The Dalai Lama: The main reason why I decided that, when we returned, I should not take any position in the government is that Tibet, like any other nation, must have genuine democracy. So if I were to remain as I had, or if I carried the main responsibility, then, temporarily, people might be happier, but over the long run it would become a hindrance to the genuine development of democracy. Also, people might feel: He will do everything. People will have less of a sense of responsibility. If I’m not there, if all of the responsibility is given to them, they will naturally have a stronger spiritual sense of responsibility.

Then there is the practical reason: I’m nearly 60 years old, so I consider for the next 20 years, I can be active. After that, I’m too old—that’s quite natural. So, a healthy democratic system must develop within the next 20 years.

But what about democracy mixed in with what you are doing now, government run by the spiritual leader?
In any system, there are good points and bad points, bad parts or good parts. The past system [with the Dalai Lama ruling] —there were some good parts, but this is largely dependent on the person’s motivation. In democracy, of course, there are also some negative things, but generally, in the democratic system, the genuinely elected person must take into consideration the genuine public interest. In comparing these two systems, I believe that the democratic is better. Now, with both cases, I think the ultimate factor is what I call circular moral ethics, be honest and more compassionate toward your neighbor, your friend. This includes the environment, animals, the whole society, to be embodied through education, through media, through spiritual leaders, through politicians, through various people. The whole society can be more peaceful, educated. All these systems can be good ones, if the society is moral. If the education of the society declines, then all different systems might not work properly.

Is that the moral responsibility of any government: to be more ethical and educate the people?
Politics is very rarely spiritual. We must develop or build a very healthy society. Then politicians who come from that society will be more honest, more genuine. The society can be more constructive. Of course, in order to build that society, government has a great responsibility, and the media. And also each family, of course, has a great responsibility.

In most of the West, that responsibility is ignored and people are lazy spiritually and morally. Do you feel that can be changed?
I know people who say today, politically, in the West, we are facing some kind of moral crisis. My basic belief, no matter how serious any problem humanity faces, is that the difficulty is essentially a man-made problem. That problem —no matter how serious ideological—humanity has the ability to solve or to change.

Do you think man is inherently good, and succumbs to evil, or man is balanced between good and evil equally?
I believe the answer is more neutral. I’m always telling people, basic human nature is gentleness, human affection. So if human affection is actually the foundation or the basis of human existence — right at the beginning of our life until our death, the rule of human affection is very, very powerful—the more compassionate, more affectionate person is naturally healthier: physically healthier, mentally healthier, and happier. Your comment about balance is also very true. Now, if we ask, “Is this person good or bad?” the answer, I think, is the person can be good, can be bad, or can be indifferent. From that angle, basic human nature, the basic human being, is something good, but can either be good or bad. What is the main factor of good and bad? It’s not your face, not money, but rather, a part of mind, a part of thought. We make a distinction, good or bad. In terms of thought, there are negative thoughts such as hatred, jealousy, fear; they are called negative because these thoughts bring us disaster, destroy our happiness, destroy our future, destroy our family, and eventually destroy our world. With nuclear weapons, we have the potential to destroy the whole world. Nobody is utilizing nuclear weapons with a happy mood. There is a lot of frustration, hatred.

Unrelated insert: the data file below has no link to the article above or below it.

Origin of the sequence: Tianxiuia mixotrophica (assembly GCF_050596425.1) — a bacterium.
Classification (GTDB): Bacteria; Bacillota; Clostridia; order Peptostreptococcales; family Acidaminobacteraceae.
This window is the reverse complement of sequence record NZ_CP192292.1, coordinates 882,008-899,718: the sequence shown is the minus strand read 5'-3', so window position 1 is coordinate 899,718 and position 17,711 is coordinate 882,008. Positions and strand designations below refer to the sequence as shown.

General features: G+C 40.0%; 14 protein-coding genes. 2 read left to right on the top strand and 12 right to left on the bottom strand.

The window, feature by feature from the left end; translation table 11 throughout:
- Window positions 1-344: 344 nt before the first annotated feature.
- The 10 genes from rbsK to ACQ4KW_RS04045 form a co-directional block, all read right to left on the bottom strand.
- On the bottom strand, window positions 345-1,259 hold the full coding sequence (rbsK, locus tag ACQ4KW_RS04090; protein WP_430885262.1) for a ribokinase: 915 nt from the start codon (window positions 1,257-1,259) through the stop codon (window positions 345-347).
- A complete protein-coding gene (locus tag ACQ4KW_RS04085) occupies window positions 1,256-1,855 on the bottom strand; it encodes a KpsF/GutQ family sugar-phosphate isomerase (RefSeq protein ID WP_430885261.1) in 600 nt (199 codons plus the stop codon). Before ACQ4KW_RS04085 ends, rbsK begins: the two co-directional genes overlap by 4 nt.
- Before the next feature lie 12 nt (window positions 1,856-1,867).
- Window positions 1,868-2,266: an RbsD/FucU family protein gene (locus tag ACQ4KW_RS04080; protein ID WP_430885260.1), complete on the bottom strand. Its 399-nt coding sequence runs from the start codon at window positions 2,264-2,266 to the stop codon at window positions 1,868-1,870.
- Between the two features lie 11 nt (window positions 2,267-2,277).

Human affection gives us peace of mind; this is positive because this makes not only us happy, but also brings happier days in our family, in our society. Therefore, we call this positive. In each individual human being, there are both qualities: negative and positive. But human intelligence, if we are thinking properly, thinking fully, allows us the capacity to realize that these negative thoughts are negative and also realize the positive things. Human beings have the ability to increase positive thought and reduce negative thought. Therefore, the conclusion is that the human being, basically, is positive, because of human intelligence and human compassion. Combine these two things, and in spite of the negative things which are also part of human life, they are more dominant. From that viewpoint, the human being is positive.

The SPIN Interview: The Dalai Lama Ron Galella, Ltd./Ron Galella Collection via Getty Images

Why do we have evil? The Buddhist teaching would seem to make so much sense—to be affectionate, to show compassion—and yet it doesn’t work that way. People take rather than give, are aggressive rather than compassionate.
Impatience—we need something immediately. If you give away something, then, for that moment, you have lost something. But if you wait one month or one year, you will receive. If it’s a hundred dollars, there’s a possibility you may get a thousand dollars. But you need more patience.

And even, if you give others more friendship, oh, they will respond to you with a genuine smile. Even if it’s just a mere smile, obviously they give us some kind of satisfaction.

And then also, these are interdependent: the environment, many things involved, including media. I think with television—there is too much violence, too much sex, and money scandals, and advertising. These are helping or influencing your greed or desire. If there is nothing else which can balance this, then day by day, year by year, that thinking becomes part of your life.